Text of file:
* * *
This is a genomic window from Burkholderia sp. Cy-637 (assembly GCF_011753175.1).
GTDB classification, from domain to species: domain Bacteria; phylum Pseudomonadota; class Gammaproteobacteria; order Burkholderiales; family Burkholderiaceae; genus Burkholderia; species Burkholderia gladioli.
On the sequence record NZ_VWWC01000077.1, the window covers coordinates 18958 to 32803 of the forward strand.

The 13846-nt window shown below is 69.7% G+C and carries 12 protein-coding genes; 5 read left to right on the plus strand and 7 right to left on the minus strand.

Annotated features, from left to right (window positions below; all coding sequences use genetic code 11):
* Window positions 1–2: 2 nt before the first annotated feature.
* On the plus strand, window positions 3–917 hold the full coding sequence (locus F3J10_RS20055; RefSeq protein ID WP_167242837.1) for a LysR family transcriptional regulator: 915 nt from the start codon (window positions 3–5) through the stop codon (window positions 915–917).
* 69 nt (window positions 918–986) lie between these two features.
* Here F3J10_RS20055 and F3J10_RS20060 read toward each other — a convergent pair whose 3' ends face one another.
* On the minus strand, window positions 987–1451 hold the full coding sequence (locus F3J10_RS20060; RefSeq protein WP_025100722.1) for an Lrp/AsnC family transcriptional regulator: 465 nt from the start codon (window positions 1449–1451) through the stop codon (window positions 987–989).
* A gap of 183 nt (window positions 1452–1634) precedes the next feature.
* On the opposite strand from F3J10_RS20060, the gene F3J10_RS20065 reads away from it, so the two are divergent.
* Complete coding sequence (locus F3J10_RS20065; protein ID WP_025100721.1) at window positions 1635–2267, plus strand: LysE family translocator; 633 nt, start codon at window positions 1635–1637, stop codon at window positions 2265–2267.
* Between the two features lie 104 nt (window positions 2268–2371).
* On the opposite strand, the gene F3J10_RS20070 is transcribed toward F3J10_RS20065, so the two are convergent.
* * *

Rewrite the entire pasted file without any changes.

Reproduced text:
This is a genomic window from Burkholderia sp. Cy-637 (assembly GCF_011753175.1).
GTDB classification, from domain to species: domain Bacteria; phylum Pseudomonadota; class Gammaproteobacteria; order Burkholderiales; family Burkholderiaceae; genus Burkholderia; species Burkholderia gladioli.
On the sequence record NZ_VWWC01000077.1, the window covers coordinates 18958 to 32803 of the forward strand.

The 13846-nt window shown below is 69.7% G+C and carries 12 protein-coding genes; 5 read left to right on the plus strand and 7 right to left on the minus strand.

Annotated features, from left to right (window positions below; all coding sequences use genetic code 11):
* Window positions 1–2: 2 nt before the first annotated feature.
* On the plus strand, window positions 3–917 hold the full coding sequence (locus F3J10_RS20055; RefSeq protein ID WP_167242837.1) for a LysR family transcriptional regulator: 915 nt from the start codon (window positions 3–5) through the stop codon (window positions 915–917).
* 69 nt (window positions 918–986) lie between these two features.
* Here F3J10_RS20055 and F3J10_RS20060 read toward each other — a convergent pair whose 3' ends face one another.
* On the minus strand, window positions 987–1451 hold the full coding sequence (locus F3J10_RS20060; RefSeq protein WP_025100722.1) for an Lrp/AsnC family transcriptional regulator: 465 nt from the start codon (window positions 1449–1451) through the stop codon (window positions 987–989).
* A gap of 183 nt (window positions 1452–1634) precedes the next feature.
* On the opposite strand from F3J10_RS20060, the gene F3J10_RS20065 reads away from it, so the two are divergent.
* Complete coding sequence (locus F3J10_RS20065; protein ID WP_025100721.1) at window positions 1635–2267, plus strand: LysE family translocator; 633 nt, start codon at window positions 1635–1637, stop codon at window positions 2265–2267.
* Between the two features lie 104 nt (window positions 2268–2371).
* On the opposite strand, the gene F3J10_RS20070 is transcribed toward F3J10_RS20065, so the two are convergent.